Philadelphia 76ers: Why does the NBA hate the Sixers?

(Photo by Michael Loccisano/Getty Images for TNT )
(Photo by Michael Loccisano/Getty Images for TNT ) /

With Ben Simmons’ rookie status now being called into question by some pundits, is there a national bias against the Philadelphia 76ers?

After winning just 47 games from 2013-2016, the Philadelphia 76ers have just finished out their 2017-2018 NBA regular season with an absolute blowout 130-95 victory over the Milwaukee Bucks to end the season with a 52-30 record, but even in what should be a happy time, the team simply isn’t being shown praise from the national media.

No, instead there’s a national debate as to whether or not Ben Simmons, the star of the team’s franchise record 16-game win streak should even be qualified for Rookie of the Year because he was technically on the roster last season.

How crazy is that?

I mean last season’s Rookie of the Year snub was understandable, as Joel Embiid, the unquestioned best rookie in the entire league missed over half of the season, and his teammate Dario Saric only really came on in the last two months of the season, but to deprive Simmons of an award he has rightfully earned based on a technicality seems incredibly shortsighted, and frankly malicious.

Related Story: Has Ben Simmons cemented himself as ROTY?

Just ask Simmons himself:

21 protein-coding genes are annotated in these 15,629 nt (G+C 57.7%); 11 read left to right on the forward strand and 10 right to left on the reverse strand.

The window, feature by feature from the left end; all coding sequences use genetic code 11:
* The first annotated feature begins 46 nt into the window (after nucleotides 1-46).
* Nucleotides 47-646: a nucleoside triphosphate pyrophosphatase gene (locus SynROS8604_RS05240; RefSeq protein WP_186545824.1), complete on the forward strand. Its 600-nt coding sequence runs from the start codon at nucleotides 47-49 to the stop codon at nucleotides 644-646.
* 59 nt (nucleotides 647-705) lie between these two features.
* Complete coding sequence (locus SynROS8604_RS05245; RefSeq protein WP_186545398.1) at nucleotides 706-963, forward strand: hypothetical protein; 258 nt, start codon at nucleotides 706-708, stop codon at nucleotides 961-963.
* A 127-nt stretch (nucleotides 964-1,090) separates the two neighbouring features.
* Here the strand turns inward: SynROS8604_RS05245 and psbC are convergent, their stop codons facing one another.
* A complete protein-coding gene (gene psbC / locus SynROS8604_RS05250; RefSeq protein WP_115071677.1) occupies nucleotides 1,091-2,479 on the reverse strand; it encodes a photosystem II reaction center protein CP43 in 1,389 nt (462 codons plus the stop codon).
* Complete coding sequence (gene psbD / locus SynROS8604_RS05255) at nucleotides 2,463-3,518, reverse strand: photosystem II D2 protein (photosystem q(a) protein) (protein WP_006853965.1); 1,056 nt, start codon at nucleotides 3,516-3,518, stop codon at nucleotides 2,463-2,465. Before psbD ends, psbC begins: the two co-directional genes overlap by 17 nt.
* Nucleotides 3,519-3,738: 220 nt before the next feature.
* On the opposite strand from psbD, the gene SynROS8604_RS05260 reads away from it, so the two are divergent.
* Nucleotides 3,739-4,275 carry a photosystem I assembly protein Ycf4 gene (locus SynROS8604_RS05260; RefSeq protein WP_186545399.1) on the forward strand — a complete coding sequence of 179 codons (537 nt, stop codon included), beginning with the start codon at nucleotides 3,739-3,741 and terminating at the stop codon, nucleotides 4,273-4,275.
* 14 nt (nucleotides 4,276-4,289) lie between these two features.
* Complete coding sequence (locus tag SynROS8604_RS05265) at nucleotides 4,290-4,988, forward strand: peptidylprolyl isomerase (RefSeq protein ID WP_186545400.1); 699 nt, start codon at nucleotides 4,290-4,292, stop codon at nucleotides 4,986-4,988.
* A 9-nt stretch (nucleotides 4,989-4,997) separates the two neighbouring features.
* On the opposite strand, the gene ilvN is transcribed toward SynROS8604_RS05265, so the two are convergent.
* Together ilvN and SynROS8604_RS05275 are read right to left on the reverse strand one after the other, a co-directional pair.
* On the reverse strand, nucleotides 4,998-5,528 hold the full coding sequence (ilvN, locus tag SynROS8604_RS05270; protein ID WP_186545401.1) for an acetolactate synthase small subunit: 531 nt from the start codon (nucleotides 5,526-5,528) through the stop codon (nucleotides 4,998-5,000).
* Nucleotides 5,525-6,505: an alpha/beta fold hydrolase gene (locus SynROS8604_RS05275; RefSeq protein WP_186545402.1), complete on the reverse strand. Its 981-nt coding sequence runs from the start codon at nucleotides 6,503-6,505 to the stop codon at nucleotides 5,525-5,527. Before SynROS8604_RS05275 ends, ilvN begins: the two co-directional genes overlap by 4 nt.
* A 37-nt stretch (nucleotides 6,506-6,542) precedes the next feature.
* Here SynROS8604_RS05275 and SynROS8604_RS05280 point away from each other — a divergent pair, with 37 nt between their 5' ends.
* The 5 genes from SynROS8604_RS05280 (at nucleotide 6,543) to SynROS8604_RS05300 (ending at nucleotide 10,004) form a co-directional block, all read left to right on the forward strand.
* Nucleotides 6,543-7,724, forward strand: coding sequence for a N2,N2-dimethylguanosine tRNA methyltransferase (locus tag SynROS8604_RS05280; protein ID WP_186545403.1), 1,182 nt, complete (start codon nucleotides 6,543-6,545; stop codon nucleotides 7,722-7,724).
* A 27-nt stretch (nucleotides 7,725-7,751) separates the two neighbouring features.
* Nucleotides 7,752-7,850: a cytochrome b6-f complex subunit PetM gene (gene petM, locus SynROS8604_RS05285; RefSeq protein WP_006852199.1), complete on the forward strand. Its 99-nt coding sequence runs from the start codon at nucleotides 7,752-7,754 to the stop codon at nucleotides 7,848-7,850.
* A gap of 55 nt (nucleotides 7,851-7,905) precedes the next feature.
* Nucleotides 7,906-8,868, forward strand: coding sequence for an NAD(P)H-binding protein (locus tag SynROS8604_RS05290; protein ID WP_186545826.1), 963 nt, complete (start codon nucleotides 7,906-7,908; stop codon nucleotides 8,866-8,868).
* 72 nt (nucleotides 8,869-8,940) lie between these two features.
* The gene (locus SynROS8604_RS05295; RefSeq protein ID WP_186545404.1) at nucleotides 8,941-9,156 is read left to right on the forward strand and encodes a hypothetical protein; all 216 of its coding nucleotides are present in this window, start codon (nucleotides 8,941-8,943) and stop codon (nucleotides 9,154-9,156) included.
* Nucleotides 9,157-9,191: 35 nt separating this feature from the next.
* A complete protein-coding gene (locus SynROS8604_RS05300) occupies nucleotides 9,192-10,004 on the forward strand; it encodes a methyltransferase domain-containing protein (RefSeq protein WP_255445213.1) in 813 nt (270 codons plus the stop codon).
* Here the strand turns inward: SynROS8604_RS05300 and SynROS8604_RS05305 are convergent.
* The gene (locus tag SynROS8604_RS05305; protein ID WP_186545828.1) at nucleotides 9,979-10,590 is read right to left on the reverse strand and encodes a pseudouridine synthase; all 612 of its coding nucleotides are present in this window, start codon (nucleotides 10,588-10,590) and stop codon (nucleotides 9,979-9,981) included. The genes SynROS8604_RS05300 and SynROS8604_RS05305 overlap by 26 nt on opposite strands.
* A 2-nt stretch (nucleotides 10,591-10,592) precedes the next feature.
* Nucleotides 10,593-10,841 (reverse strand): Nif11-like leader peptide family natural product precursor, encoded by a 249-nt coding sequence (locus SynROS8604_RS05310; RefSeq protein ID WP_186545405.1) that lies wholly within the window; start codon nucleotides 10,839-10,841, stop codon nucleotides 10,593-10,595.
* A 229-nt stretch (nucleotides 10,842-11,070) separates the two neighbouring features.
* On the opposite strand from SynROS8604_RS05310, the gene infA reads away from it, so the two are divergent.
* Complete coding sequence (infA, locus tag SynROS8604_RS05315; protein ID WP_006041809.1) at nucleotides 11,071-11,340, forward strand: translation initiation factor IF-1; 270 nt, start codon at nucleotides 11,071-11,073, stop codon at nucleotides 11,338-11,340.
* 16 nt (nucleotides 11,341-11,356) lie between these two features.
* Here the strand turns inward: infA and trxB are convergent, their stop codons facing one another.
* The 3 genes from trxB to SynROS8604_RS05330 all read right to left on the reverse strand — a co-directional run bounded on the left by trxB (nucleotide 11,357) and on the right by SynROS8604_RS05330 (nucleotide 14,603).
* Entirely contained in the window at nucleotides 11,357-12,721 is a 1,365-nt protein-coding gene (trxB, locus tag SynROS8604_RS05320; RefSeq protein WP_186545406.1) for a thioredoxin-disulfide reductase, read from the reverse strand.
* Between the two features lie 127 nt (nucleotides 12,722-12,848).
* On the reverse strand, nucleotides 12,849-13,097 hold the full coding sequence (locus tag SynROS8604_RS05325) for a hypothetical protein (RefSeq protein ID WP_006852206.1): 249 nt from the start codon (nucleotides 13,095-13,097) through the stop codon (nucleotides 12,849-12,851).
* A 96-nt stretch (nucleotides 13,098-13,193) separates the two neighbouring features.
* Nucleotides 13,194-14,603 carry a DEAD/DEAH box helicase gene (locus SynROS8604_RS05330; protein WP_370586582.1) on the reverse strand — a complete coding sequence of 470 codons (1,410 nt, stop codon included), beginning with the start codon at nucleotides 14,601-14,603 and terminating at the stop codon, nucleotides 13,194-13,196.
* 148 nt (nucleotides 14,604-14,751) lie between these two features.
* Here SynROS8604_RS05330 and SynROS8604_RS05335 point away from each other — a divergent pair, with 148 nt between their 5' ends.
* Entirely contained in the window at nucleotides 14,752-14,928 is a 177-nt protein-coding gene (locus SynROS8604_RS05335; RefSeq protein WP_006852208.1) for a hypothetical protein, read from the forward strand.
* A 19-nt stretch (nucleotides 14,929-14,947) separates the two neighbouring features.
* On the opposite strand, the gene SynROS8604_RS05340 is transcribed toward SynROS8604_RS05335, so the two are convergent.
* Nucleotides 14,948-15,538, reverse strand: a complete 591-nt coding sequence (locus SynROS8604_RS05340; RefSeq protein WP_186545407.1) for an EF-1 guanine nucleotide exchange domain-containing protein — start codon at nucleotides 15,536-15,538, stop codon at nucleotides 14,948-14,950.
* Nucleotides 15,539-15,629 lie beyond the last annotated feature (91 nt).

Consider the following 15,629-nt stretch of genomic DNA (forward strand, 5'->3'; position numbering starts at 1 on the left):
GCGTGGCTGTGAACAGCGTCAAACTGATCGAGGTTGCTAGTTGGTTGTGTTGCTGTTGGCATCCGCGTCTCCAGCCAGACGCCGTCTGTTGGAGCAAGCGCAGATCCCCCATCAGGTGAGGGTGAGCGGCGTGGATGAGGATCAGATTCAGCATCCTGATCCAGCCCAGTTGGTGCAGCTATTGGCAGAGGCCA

After undergoing the most radical rebuilding process in league history, if not professional sports history in general, it’s understandable that some people will feel the need to grade the 76ers on a curve, but to forever shadow the accomplishments of Simmons, Embiid and Saric, who didn’t ask to be drafted into the process feels a bit unfair, especially as the team continues to get better year after year.

Oh yeah and all that chatter about Brett Brown being recognized as the 2018 NBA Coach of the Year? That’s probably not going to happen either.

While his unwavering commitment to player development even when handicapped with some of the league’s worst rosters should be commended and having turned a 10-62 team into a 52-30 team is fairly unprecedented in the NBA, few people outside of Philly hold Brown in the same regard as the likes of ex-Sixers assistant Mike D’Antoni, the odds-on favorite to snatch the award.

No, when the Sixers’ front office made a deal with Devil (AKA Sam Hinkie) to purposely tank for years on end in a feverish pursuit of high profile draft picks, it effectively cursed the team in some people’s eyes moving forward, and that decision may forever hang as an albatross around their collective necks.

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No one is going to argue that the Sixers aren’t a lot of fun to watch, and the kind of team Philly fans embrace wholeheartedly, but when you consider just how the team was constructed, and how many rivalries the team has forged over the last two seasons (like the Celtics, the Heat, the Bucks, the Knicks and the Jazz) it’s kind of understandable that they may go down as a fairly unpopular team, if not the modern day equivalent of the Bad Boys of yore.

But frankly, who cares?

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Regardless of how they got there, the Philadelphia 76ers are one of the best teams in the NBA, and with the playoffs on the way, it looks like it’s Philly vs. Everybody because we all we got.